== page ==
Western Australia sees increase in ATS seizures and arrests

Australian Border Force, Australian Criminal Intelligence Commission, Australian Federal Police, Western Australia Police

In Western Australia, the number and weight of amphetamine type stimulants (ATS) seizures has increased, according to a report released today by the Australian Criminal Intelligence Commission (ACIC).

The Illicit Drug Data Report 2014–15 released today shows that the number and weight of ATS seizures has increased by 32.5 per cent and 125.1 per cent respectively compared to the 2013–14 reporting period.  

Minister for Justice, the Hon. Michael Keenan MP, launched the report alongside ACIC Chief Executive Officer, Mr Chris Dawson, in Adelaide.

“The increase in arrests and seizures highlights the continued vigilance and success of our law enforcement partners in combating illicit drugs in Western Australia,” Mr Dawson said.

“The threat posed by ATS remains high, with national seizures and arrests associated with these drugs the highest on record.”

WA Police Acting Deputy Commissioner Michelle Fyfe said officers had seized unprecedented quantities of methylamphetamine in the past 12 months.

“These seizures have been a result of intense focus on all levels of the illicit drug trade, ranging from street level dealers, to distributors and through to interstate and international importers,” Mrs Fyfe said.

“A key reason for these successes has been strengthened working arrangements with our national law enforcement partners.”

Australian Federal Police (AFP) Commissioner Andrew Colvin said the combined efforts by agencies has led to an increase in illicit drug seizures and arrests nationally.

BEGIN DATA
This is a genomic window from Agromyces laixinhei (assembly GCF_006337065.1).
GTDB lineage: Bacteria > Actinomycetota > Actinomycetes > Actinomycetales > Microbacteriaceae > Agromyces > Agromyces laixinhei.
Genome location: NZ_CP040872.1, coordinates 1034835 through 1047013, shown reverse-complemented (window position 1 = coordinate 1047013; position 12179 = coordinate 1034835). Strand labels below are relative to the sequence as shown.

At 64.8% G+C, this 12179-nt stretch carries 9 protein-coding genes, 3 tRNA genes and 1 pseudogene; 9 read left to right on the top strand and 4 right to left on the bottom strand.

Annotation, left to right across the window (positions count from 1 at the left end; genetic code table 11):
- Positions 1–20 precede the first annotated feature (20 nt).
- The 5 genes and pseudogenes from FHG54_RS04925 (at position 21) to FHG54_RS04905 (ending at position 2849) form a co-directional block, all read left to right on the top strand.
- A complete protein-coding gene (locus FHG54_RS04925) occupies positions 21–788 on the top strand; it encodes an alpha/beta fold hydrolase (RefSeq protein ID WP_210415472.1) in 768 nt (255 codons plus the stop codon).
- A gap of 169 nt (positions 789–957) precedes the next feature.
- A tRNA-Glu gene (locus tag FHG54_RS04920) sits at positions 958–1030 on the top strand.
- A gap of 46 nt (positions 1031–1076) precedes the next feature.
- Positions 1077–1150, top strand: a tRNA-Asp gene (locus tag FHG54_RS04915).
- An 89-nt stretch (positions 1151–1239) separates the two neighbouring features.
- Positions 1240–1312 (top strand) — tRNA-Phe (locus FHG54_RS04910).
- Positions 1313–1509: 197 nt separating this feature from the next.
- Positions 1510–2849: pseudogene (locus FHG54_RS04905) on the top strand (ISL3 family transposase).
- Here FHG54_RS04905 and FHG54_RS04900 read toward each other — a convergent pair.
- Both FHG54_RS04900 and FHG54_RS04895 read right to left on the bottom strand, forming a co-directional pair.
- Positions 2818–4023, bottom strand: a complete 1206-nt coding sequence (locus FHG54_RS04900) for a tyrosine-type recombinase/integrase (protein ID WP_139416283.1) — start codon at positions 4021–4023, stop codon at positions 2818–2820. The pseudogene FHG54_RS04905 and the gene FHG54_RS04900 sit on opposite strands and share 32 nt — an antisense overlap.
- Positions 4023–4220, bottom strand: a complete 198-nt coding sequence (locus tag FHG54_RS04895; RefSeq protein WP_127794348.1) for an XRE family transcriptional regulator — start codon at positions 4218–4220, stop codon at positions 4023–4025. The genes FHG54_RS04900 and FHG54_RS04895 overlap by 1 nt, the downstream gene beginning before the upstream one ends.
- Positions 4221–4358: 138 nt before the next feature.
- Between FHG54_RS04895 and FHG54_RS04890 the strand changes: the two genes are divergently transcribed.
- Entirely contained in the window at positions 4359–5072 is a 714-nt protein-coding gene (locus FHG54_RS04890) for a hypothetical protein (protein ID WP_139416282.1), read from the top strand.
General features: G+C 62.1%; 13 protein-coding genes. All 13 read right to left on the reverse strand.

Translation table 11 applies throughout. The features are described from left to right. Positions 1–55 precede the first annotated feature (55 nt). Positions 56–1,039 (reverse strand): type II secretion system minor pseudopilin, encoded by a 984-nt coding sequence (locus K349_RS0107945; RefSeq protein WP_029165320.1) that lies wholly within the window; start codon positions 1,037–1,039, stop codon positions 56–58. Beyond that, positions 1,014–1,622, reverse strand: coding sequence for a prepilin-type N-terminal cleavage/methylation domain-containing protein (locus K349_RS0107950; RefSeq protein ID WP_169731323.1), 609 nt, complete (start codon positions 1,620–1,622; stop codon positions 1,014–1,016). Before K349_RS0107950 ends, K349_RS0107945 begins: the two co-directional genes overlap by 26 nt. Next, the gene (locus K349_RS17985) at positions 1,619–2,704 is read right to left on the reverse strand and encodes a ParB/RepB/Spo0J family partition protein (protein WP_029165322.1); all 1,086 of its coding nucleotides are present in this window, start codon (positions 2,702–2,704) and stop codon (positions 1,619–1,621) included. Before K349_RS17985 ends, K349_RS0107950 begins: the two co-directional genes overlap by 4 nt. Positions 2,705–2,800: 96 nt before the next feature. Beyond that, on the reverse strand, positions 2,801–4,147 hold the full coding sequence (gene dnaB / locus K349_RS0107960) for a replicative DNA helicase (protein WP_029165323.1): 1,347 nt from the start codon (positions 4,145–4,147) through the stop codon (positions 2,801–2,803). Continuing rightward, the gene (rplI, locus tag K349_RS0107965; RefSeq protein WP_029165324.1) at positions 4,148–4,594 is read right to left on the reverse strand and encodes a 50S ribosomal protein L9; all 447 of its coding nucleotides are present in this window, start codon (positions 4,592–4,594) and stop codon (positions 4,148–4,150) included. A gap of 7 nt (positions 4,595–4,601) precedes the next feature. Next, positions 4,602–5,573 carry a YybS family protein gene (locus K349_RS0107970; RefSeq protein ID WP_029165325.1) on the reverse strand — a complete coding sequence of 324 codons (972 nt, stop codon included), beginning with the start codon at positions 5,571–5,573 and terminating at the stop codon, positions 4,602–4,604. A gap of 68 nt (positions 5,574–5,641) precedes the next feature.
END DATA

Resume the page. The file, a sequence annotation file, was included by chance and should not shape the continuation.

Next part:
“This year’s report demonstrates the close collaboration between law enforcement agencies has led to 13.7 per cent more drugs seized and 19.5 per cent more arrests from the previous year.

 “But we are not complacent. Disrupting the supply chain for narcotics is vital to ending the devastation of illicit drugs. The AFP has recently recommitted to close working relationships with China, Vietnam and Cambodia to address the shared threat of transnational and organised crime. These partnerships provide significant value for Australian law enforcement in terms of our understanding of concealment methods, trafficking routes and syndicates facilitating narcotic imports into Australia.”

“Due in part to our wealthy status and our use of technology, Australia remains a target for criminal networks. The illicit drug data report is imperative in providing intelligence to the AFP’s International Network and aids in the development of off-shore partnerships to target illicit drug importation at its source,” Commissioner Colvin said.

Australian Border Force (ABF) Commissioner, Roman Quaedvlieg, said the ABF will continue to work closely with its partners to combat the threat of illicit drugs.

“While it is satisfying to note increased detections and arrests by the law enforcement community, it’s also a salutary reminder that the threat posed by illicit drugs is ever present,” he said.

“At this time, the most prominent of those threats is methamphetamine and its precursors and derivatives. The ABF is working with its partners to combat this pernicious drug.”

The Illicit Drug Data Report 2014–15 is a statistical report, which provides governments, law enforcement agencies and policy makers with a robust picture of the Australian illicit drug market. It pulls together data from all state and territory police agencies, the Australian Federal Police, the Department of Immigration and Border Protection and forensic laboratories.

For the first time, the report includes data from wastewater analysis to provide law enforcement, policy, regulatory and health agencies with additional and more objective data in relation to the usage of methylamphetamine and other drugs.

“The statistics in the report will inform prioritisation and decision-making to help protect Australia and minimise the threat, harm and destruction caused by illicit drugs,” Mr Dawson said.

Now in its 13th edition, it is the only report of its type in Australia and provides an important evidence base to assist decision-makers in developing strategies to combat the threat posed by illicit drugs.

The Illicit Drug Data Report 2014–15 is available online at www.acic.gov.au